In conclusion, the aforementioned factors highlight the difficulties in the longitudinal assessment of VA in children with OPGs and the need for a different approach to assessment than is used with other pediatric ophthalmologic diseases. For these reasons, and based on the data presented in the current study, it is still important to limit the VA testing methods to TAC and, when the children are old enough, to also test using HOTV, until a larger multicenter longitudinal clinical trial of children with OPGs can confirm that the VA measures are comparable and that the transition between methods will not significantly alter the results. 
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Footnotes
 Supported by funding from the Gilbert Family Neurofibromatosis Institute and the Sister Program for Neurocutaneous Disorders.
Footnotes
 Disclosure: R.A. Avery, None; E. Bouffet, None; R.J. Packer, None; A. Reginald, None
Figure 1. 
 
Relationship of age to success of completing HOTV.
Figure 1. 
 
Relationship of age to success of completing HOTV.
Figure 2. 
 
Bland-Altman plot in subjects able to complete both HOTV and TAC (N = 161 eyes; plot contains multiple overlapping points).
Figure 2. 
 
Bland-Altman plot in subjects able to complete both HOTV and TAC (N = 161 eyes; plot contains multiple overlapping points).
Table 1. 
 
Clinical Characteristics
Table 1. 
 
Clinical Characteristics
Study Subjects, N = 127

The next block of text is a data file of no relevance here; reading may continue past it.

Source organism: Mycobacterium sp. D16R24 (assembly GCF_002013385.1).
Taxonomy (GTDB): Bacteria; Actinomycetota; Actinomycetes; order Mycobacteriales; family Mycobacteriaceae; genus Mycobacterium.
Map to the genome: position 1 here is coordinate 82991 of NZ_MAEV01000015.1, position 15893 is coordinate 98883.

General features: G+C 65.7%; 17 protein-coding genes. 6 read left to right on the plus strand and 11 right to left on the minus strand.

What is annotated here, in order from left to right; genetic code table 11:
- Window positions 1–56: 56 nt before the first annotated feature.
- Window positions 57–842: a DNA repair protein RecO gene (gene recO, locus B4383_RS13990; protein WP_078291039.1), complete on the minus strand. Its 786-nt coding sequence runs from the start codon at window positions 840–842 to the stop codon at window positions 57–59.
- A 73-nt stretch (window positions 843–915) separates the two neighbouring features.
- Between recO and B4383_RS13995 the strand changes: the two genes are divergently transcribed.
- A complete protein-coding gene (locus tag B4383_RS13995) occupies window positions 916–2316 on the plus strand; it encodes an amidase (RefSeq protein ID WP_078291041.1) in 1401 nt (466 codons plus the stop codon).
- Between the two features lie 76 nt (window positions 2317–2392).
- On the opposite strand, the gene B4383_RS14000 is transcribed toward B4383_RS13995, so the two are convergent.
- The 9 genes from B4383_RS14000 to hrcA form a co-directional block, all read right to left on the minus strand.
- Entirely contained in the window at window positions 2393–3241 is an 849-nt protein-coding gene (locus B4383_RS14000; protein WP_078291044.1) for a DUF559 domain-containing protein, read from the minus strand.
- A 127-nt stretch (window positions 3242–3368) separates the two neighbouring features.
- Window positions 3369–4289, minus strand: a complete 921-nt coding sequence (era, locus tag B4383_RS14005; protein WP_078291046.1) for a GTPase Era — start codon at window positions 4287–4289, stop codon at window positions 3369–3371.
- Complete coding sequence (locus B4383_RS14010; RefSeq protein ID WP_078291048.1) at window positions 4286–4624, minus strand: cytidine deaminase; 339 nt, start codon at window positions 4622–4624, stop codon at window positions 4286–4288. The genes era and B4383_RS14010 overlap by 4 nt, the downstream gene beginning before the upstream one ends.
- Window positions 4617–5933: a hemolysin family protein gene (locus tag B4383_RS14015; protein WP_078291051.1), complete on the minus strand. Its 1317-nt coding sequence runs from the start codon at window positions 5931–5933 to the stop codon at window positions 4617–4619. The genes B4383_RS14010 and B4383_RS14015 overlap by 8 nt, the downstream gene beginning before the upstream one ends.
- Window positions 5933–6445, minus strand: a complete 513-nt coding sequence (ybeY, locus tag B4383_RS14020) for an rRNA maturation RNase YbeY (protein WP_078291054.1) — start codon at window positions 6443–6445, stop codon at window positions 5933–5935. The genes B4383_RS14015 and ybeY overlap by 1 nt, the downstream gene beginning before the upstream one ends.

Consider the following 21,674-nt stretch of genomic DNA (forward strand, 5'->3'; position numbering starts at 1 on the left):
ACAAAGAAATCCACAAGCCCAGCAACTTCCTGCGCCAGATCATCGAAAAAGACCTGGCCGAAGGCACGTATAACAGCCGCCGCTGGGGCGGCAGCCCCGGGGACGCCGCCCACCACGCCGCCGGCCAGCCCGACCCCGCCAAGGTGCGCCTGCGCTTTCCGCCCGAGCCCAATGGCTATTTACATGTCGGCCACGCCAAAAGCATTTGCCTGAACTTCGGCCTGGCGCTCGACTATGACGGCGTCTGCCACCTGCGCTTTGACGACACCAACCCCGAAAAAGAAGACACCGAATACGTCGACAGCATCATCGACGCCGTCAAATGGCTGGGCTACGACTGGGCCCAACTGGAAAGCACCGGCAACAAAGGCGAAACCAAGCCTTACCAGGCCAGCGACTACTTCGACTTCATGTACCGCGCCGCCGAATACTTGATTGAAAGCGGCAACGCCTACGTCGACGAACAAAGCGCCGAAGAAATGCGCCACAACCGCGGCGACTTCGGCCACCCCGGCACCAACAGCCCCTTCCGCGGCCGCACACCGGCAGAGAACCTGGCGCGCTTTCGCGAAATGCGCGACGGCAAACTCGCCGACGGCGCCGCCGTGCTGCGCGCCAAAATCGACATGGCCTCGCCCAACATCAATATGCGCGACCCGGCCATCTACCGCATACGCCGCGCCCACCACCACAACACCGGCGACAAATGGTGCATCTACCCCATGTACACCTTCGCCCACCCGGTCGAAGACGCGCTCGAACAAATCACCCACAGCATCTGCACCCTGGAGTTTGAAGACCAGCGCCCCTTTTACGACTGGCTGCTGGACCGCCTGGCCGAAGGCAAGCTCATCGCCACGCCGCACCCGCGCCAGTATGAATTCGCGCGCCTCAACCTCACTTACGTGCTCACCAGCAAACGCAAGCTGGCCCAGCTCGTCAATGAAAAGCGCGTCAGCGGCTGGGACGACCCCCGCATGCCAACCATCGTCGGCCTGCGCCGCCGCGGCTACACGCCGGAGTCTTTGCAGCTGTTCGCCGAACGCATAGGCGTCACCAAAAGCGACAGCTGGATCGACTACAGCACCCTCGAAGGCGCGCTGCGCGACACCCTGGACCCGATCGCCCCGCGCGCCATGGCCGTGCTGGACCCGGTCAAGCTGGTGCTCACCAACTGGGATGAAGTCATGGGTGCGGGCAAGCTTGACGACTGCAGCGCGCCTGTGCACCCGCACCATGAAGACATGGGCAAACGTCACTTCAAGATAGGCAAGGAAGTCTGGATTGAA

Age, mean/median (range) 5.7/5.5 (0.58–10.42)
 Distribution, No. (%)
   <2.0 9 (7.0)
   <3.0 20 (15.7)
   <4.0 34 (26.8)
   <5.0 55 (43.3)
   <6.0 68 (53.5)
   <7.0 86 (67.7)
   <8.0 100 (78.7)
   <9.0 105 (82.7)
   <10.0 119 (93.7)
   <11.0 127 (100)
Female sex, No. (%) 68 (53.5)
Race, No. (%)
 White/Caucasian 102 (80.3)
 Black/African American 8 (6.3)
 Asian 11 (8.7)
 Multiple races 6 (4.7)
Ethnicity, No. (%)
 Non-Hispanic 117 (92.1)
 Hispanic 10 (7.9)
Diagnosis, No. (%)
 NF1 with optic pathway glioma 68 (53.5)
 NF1 without optic pathway glioma 35 (27.6)
 Sporadic optic pathway glioma 24 (18.9)
Table 2. 
 
Success of Teller Acuity Card and Computer-Based HOTV Testing by Age Group
Table 2. 
 
Success of Teller Acuity Card and Computer-Based HOTV Testing by Age Group
Age Group, y TAC Success, N (%) HOTV Success, N (%)
0.0–1.9 5/9 (56) 0/9 (0)
2.0–2.9 9/11 (82) 0/11 (0)
3.0–3.9 10/14 (71) 3/14 (21)
4.0–4.9 21/21 (100) 15/21 (71)
5.0–5.9 13/13 (100) 13/13 (100)
6.0–6.9 17/18 (94) 16/18 (89)
7.0–7.9 14/14 (100) 14/14 (100)
8.0–8.9 5/5 (100) 5/5 (100)
9.0–9.9 14/14 (100) 14/14 (100)
10.0–10.9 8/8 (100) 8/8 (100)